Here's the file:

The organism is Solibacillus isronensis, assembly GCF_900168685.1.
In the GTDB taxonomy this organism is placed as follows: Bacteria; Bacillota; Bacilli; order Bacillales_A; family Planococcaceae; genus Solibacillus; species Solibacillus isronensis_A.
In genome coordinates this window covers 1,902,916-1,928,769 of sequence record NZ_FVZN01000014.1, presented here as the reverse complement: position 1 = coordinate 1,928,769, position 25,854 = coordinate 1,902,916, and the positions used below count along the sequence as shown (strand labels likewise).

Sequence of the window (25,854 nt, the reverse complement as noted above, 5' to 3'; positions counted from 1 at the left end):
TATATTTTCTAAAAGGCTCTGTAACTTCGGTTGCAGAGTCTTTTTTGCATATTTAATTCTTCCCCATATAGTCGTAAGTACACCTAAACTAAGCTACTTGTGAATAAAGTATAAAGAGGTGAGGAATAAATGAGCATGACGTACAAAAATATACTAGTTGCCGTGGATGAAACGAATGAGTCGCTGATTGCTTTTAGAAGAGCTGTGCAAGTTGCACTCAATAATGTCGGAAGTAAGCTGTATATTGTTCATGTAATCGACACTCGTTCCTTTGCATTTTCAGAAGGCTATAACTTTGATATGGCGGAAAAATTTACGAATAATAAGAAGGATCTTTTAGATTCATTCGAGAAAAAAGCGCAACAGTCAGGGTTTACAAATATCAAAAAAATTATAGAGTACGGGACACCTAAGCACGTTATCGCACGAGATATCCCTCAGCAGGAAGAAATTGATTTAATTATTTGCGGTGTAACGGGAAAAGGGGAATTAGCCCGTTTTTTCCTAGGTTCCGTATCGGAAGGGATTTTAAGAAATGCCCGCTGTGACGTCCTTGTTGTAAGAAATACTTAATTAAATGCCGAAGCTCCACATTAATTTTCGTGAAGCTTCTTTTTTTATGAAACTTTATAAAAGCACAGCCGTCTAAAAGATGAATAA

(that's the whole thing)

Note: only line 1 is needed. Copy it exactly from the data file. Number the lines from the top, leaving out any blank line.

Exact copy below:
The organism is Solibacillus isronensis, assembly GCF_900168685.1.